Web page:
The whale was found emaciated and dying Sept. 24 in Allenhurst. The cause of death was initially unknown but Dr. Julie Engiles, an assistant professor of pathology at the University of Pennsylvania Veterinary School, discovered a bullet lodged in the animal's head during a necropsy, the Philadelphia Daily News reported Thursday.
The .30-caliber bullet had bounced around inside the whale's head without killing it.
"It basically starved to death because it was in too much pain to eat," said Bob Schoelkopf, founder of the Marine Mammal Stranding Center in Brigantine.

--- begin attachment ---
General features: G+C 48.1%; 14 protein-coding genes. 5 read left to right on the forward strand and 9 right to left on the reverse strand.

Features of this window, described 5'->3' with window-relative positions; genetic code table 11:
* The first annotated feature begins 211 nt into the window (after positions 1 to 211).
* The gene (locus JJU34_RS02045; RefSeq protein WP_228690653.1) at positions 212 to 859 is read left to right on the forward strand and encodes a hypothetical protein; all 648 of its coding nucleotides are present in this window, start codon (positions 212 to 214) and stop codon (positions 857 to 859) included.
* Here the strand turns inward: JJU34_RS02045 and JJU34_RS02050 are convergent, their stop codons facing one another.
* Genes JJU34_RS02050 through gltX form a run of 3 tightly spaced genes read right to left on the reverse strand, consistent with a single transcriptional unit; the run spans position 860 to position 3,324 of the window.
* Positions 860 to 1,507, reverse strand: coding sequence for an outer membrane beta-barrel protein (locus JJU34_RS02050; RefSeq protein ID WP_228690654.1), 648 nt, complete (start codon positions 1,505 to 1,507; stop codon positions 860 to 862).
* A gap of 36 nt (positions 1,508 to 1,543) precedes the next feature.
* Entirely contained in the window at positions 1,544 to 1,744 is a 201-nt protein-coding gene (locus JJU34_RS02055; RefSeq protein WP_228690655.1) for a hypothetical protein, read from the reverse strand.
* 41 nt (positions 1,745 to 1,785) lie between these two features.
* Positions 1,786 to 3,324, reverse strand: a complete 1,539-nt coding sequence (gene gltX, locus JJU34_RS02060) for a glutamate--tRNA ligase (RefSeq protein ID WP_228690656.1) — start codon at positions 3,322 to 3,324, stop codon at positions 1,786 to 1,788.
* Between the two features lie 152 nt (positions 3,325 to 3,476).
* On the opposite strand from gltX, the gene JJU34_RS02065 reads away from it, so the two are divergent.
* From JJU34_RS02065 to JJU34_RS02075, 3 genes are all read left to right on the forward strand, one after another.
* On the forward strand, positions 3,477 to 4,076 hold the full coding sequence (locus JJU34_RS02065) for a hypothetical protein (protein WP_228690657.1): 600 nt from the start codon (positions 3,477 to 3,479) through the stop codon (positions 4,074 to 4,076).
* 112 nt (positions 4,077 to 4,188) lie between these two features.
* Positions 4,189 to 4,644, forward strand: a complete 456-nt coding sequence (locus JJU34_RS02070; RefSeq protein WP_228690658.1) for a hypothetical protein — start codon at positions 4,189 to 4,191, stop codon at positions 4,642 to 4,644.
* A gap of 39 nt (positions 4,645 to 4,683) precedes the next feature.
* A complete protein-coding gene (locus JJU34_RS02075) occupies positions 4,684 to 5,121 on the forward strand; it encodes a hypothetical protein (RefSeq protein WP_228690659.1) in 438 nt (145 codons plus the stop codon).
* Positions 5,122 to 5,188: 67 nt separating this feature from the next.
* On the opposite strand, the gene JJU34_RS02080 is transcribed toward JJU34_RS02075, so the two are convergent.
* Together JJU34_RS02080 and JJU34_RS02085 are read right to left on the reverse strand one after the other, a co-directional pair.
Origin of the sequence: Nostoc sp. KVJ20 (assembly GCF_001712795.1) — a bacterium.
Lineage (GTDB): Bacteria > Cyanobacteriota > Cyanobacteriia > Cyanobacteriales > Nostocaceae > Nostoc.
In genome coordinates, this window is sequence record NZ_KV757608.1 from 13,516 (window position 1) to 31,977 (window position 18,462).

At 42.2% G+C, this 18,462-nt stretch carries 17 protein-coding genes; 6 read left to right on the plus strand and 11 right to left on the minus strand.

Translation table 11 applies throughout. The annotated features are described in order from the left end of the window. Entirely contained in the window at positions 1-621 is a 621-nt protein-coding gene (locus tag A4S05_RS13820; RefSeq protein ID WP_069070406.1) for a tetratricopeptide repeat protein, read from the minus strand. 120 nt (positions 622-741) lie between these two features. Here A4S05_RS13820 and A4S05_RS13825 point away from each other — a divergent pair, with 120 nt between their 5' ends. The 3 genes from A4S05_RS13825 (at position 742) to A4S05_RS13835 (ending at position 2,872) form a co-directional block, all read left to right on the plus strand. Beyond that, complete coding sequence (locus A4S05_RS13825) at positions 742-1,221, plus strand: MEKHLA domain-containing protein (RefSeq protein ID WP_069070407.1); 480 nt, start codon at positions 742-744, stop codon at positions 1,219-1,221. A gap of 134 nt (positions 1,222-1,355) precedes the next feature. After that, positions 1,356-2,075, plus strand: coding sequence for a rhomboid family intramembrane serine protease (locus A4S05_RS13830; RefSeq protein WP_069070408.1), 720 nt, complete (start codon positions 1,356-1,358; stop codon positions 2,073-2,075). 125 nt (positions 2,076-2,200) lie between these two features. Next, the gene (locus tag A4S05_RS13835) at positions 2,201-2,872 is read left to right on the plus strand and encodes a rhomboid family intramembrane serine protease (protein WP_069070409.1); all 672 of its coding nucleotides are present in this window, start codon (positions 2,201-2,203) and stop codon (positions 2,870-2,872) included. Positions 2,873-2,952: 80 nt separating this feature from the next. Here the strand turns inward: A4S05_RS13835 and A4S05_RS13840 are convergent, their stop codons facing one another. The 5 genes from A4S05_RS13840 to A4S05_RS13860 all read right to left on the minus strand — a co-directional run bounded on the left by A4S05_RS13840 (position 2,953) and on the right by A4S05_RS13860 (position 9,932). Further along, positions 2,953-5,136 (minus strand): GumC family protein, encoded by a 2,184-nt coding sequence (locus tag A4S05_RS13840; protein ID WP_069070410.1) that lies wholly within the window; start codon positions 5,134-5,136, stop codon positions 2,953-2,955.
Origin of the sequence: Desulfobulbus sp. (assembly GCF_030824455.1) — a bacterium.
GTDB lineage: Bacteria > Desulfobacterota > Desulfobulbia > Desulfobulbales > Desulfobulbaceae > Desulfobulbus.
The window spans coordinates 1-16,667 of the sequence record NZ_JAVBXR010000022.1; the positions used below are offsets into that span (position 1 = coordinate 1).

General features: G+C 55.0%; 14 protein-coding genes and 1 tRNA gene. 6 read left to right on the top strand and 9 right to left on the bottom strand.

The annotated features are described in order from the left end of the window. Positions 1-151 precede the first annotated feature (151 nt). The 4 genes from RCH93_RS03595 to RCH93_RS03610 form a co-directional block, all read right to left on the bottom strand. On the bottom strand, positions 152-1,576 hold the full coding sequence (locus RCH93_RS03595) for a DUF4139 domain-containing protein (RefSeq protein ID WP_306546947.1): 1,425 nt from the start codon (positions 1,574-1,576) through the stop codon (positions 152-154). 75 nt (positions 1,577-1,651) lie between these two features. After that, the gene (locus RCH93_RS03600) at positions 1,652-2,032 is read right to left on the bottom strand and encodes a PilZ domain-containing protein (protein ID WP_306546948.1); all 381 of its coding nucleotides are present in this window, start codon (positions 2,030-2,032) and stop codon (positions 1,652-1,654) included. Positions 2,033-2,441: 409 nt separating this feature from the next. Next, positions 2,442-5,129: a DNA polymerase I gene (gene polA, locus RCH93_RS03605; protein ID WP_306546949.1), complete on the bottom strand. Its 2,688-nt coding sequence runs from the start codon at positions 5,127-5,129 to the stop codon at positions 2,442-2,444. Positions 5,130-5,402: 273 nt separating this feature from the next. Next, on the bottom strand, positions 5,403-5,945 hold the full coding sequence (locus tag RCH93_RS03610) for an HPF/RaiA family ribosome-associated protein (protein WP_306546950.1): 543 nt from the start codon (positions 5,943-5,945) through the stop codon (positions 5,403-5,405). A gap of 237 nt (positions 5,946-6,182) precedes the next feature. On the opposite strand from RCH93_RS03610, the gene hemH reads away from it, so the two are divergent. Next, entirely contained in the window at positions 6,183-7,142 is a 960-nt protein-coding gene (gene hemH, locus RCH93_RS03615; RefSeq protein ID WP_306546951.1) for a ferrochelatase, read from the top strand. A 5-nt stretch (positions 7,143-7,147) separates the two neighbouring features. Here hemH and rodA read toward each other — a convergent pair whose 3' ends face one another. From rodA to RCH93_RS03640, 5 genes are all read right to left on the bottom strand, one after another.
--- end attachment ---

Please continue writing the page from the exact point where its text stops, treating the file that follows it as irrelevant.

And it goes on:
Authorities said they believe the incident occurred too far offshore for the shooter to be on a recreational boat. Investigators have handed out fliers at marinas hoping to get someone within the fishing community to come forward with information.
Paul Watson, of "Whale Wars" on the Discovery Channel, has personally donated $10,000 toward the reward, saying he believes the shooter probably viewed the whale as fishing competition.
The punishment for intentionally killing a whale is as much as a year in prison and a $100,000 fine.